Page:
The Ephraimites (part 2) : The Ephraimites participated in many of Israel's engagements throughout the period of the Judges. They played a significant role in both the United and Divided Monarchies.

The Tribe of Benjamin: Of the 12 tribes of Israel, the tribe of Benjamin is one of only two to appear throughout the entire Bible. They are the only tribe to have belonged to both the north and the south. The tribe was nearly annihilated in a Civil War - one of the Old Testament's most dubious accounts.                                                                                                                 
The Benjamites (part 2): The tribe of Benjamin played integral roles in a number of events from the Judges through Ezra. Benjamites such as king Saul and the great prophet Samuel significantly shaped the history of Israel.
Queen Esther of the Bible: Esther was a descendant of the tribe of Benjamin. She rose to become Queen of the Persian Empire in a divine twist of fate. The Tribe of Benjamin, thus, produced not only a king, but also a queen.

The root origin of the 12 tribes of Israel can be traced in the genealogical records found throughout the Old Testament. Scholars simply dismiss the notion of detailed family records being kept in ancient Israel when assessing the validity of Scripture. The ancient Hebrews
 /Israelites maintained family records with excruciating detail. It is within these genealogies the birth of the 12 tribes of Israel may be found.                                                                  Twelve Tribes of Israel                                                         
The Tribes of Israel are the traditional divisions of the ancient Jewish people. Biblical tradition holds that the twleve tribes of Israel are descended from the sons and grandsons of the Jewish forefather Jacob and are called "Israel" from Jacob's name given to him by God.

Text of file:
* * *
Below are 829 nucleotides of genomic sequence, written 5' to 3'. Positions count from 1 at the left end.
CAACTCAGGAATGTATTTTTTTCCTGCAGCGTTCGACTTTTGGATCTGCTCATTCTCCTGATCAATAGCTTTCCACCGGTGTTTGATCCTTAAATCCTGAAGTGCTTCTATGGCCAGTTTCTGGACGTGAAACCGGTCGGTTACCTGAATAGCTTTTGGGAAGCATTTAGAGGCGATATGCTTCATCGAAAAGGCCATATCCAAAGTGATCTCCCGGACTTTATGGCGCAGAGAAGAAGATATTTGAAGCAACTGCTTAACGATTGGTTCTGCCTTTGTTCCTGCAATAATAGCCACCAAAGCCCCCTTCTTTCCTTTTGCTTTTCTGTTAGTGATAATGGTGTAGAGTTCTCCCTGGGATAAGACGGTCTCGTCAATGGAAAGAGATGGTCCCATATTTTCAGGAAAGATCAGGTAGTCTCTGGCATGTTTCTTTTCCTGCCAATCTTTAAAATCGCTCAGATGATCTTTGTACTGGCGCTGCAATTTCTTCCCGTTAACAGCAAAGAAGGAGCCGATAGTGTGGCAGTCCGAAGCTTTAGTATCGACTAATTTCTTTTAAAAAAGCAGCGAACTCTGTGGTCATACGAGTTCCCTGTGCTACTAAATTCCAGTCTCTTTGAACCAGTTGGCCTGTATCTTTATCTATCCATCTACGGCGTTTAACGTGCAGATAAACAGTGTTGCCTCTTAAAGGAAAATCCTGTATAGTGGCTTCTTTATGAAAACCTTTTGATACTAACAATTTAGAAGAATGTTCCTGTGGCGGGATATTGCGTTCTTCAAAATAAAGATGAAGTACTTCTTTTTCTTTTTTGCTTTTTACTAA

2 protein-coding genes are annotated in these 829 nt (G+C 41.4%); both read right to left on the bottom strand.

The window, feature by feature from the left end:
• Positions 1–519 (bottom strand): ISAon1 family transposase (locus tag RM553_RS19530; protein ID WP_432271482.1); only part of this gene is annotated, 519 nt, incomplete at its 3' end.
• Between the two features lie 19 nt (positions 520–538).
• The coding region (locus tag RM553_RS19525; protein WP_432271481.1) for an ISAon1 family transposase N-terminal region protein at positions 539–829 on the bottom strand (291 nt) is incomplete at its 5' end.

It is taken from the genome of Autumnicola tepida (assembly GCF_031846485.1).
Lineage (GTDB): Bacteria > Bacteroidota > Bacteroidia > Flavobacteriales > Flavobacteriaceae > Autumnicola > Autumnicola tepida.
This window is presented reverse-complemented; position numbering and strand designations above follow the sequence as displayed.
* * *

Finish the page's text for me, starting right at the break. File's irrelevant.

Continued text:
The twelve tribes are as follows: ReubenSimeonJudahIssacharZebulunBenjaminDanNaphtaliGadAsherEphraim and Manasseh.
The story of the twelve tribes begins when Jacob and his family went down to Egypt as "70 souls" In Egypt "the Israelites were fertile and prolific; they multiplied and increased very greatly," and there they became the "Israelite people." Following the death of Joseph - one of Jacob's sons who had become viceroy of Egypt - Pharoah oppressed the Israelites by placing upon them burdensome labor.
Map of the Twelve Tribes
Click on any tribe for more informationDanNaftaliAsherZebulunIssacharManassehGadEphraimBenjaminJudahReuvenSimeon
God "remembered His covenant with Abraham, with Isaac, and with Jacob," made Himself known to Moses and rescued the Israelites from Egypt. By this time the nation numbered "600,000 men on foot" which is usually understood to be military-aged men excluding women and children.
At Mount Sinai, the Israelite nation is given its laws and regulations - the Torah - and affirms their covenant with God. After wandering for 40 years in the desert under the leadership of Moses, the twelve tribes enter the land of Canaan with Joshua in command.
After conquering the land, each tribe was allotted an individual territory to settle. During this period of settlement, and the subsequent period of the Judges, there was no predetermined pattern of leadership among the tribes though various crises forced the tribes into cooperative action against enemies.
Shiloh served as a sacral center for all the tribes, housing the Ark of the Covenant under the priestly family of Eli. Under the impact of military pressures, the Israelites felt compelled to turn to Samuel with the request that he establish a monarchy, and Saul was crowned to rule over all the tribes of Israel.
Upon his death, Saul's son was accepted by all the tribes as the new king, save Judah and Simeon who preferred David. David's struggle with the house of Saul ended in victory for him and all the elders turned to David for royal leadership. He ruled from Hebron and later Jerusalem over all the tribes of Israel and following his death was succeeded by his son, Solomon. After the death of Solomon, the tribes once again split along territorial and political lines, with Judah and Benjamin in the south loyal to the Davidic house and the rest of the tribes in the north ruled by a succession of dynasties.